Sometimes A Problem Is An Opportunity In Disguise

by Katy on November 11, 2008 · 5 comments


Bottled Water

I received this comment yesterday from “Grace” in response to my Love Letter To Tap Water:

“I love our well water on tap. It upsets me that I have to give my H.S. student $ to buy water at school because the staff is afraid that students are sneaking in alcohol. It’s not just the money that ticks me off but the thought of all those plastic containers. Somebody’s making a lot of money and desecrating the environment.”

This got me thinking.

Grace’s daughter’s school is just trying to fix what must be a problem for them. (School alcohol use.) They’re not requiring bottled water because they’re bad guys. They’re just doing their best in a difficult situations.

This is an opportunity for Grace and her daughter to work with the school to help come up with a better solution. 

Perhaps Grace and daughter could schedule an appointment, and bring in bottled water statistics and educational materials. Then they could brainstorm with the school on how the bottled water requirement could be relaxed, yet still address the alcohol issue.

Issues to bring up would be:

  • Are there plastic recycling bins throughout the school?
  • How have other schools dealt with this same issue?
  • Has this bottled water requirement actually brought down alcohol use in the school?

If she were to help curb bottled water use in her school, or even simply increase recycling rates, she could take the program district-wide.

There is a real opportunity here. Not just for education and change, but for Grace’s daughter to show initiative in a way that could conceivably help her college prospects. 

What else do you think Grace and her daughter can do to address the bottled water requirement in school? Please share your ideas in the comments section below.

Katy Wolk-Stanley

“Use it up, wear it out, make it do or do without.”

{ 5 comments… read them below or add one }

Meg November 11, 2008 at 10:17 pm

Maybe the students could bring reusable cups to carry water from the water fountains — there are water fountains, right?!?! (I have to ask because with schools these days, you never know.)

Personally, I don’t see what the big deal is. If you catch students bringing alcohol, then throw their butts in detention and take away their bottle rights, but don’t punish other innocent students for the stupidity of others.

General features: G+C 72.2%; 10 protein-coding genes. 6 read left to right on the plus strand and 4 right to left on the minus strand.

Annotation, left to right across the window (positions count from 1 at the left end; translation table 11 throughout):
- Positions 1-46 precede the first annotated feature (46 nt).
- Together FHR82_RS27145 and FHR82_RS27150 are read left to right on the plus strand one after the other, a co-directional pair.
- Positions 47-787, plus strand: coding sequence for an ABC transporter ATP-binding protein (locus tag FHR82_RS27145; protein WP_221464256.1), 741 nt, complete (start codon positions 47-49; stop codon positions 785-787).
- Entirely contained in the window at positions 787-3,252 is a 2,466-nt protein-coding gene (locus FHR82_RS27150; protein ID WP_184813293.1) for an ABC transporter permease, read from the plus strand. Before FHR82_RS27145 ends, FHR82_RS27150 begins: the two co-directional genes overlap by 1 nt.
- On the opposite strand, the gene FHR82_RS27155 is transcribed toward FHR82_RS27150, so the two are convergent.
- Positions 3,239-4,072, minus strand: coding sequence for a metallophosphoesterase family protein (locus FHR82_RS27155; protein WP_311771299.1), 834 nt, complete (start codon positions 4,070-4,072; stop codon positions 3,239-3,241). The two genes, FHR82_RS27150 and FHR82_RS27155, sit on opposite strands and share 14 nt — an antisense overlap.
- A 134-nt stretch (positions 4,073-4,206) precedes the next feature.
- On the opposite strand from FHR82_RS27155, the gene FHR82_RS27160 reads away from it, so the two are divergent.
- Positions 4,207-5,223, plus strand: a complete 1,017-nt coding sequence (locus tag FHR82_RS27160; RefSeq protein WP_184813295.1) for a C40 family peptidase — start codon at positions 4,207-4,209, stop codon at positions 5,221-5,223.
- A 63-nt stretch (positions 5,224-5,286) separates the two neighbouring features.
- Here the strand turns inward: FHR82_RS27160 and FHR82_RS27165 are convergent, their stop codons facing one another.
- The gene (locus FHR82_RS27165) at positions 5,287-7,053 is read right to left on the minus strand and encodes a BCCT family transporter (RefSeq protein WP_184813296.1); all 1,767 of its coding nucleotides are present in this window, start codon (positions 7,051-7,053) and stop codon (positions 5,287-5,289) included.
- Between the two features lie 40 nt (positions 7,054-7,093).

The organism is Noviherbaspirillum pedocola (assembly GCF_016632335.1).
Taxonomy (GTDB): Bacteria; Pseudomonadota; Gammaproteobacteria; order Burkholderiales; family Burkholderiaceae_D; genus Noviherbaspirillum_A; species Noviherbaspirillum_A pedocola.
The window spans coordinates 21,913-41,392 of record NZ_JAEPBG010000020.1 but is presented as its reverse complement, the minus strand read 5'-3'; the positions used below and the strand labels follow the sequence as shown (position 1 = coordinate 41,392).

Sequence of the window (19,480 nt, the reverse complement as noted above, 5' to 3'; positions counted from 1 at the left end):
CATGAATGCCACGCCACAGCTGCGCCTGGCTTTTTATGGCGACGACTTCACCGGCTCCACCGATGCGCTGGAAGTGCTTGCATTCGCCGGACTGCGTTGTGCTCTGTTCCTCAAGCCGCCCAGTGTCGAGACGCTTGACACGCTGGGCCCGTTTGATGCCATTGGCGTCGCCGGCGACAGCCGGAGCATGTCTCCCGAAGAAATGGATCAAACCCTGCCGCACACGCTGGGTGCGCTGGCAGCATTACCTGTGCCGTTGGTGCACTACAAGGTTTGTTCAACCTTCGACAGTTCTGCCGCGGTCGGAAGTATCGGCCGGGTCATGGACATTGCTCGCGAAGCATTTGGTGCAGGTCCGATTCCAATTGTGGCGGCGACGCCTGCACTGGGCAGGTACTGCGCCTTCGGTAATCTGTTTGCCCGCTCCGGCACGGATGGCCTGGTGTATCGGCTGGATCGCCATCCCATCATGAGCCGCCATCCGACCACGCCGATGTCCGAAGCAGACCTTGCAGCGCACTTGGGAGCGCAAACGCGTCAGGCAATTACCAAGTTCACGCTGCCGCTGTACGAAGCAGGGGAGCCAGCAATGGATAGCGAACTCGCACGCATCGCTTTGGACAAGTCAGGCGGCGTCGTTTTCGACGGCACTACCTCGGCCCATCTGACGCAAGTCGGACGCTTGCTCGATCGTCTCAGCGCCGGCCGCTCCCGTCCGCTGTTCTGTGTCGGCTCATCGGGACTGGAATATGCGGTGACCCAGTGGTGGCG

Dan W. November 11, 2008 at 10:44 pm

My reaction was the same as Meg’s – don’t they have drinking fountains? Back in my day, that was sufficient; there was no need for cups or bottles at all!

(My suspicion is that many school districts have been encouraged to let their water fountains break down or be taken a way so that a the Coca-Cola company, or some other purveyor of bottled waters, install their vending machines in their place.)


Amy November 12, 2008 at 5:27 am

Gee. Are we talking about water bottles for afterschool stuff/sports, or in class? When I was in school (and I didn’t graduate ALL that long ago) food and drink weren’t allowed in the classroom. And no one died!

Although I do think this is an opportunity to make some changes at the school as far as their wasteful water bottle practices (and I think the questions you raised are good places to start), I tend to think the bigger issue here is the school trying to make everything ok for everyone…which you can’t do. A couple questions I would add to the list would be: Have they ever caught anyone switching water for vodka…or is just a fear they have? – and – How can they be sure that every kid who is carrying a water bottle bought it at the school? Does the school only carry one kind of water? In other words, is forcing the rule-abiding students to purchase their water bottles there (therby wasting money and plastic) really going to change what the sneaking-in-vodka type kids are going to do?


The Frugalista Files November 12, 2008 at 12:03 pm

I agree with Dan. It’s a ploy to encourage the youth to drink from the vending machines. I can’t believe THAT many kids were getting plastered at school.


hollybgoode November 12, 2008 at 7:31 pm

I teach in a public high school, and yes, kids have bought alcohol in to school but it was in juice, not water. There are water fountains everywhere in my school and most teachers allow the kids to drink water from a bottle.

Our vending machine profits ($30,000 per year at my tiny school) is used to fund all kinds of educational fieldtrips, textbooks, class supplies, etc. So, it’s not the end of the world to buy something from the machines. I think it’s best to consider the recycling option and everybody wins.


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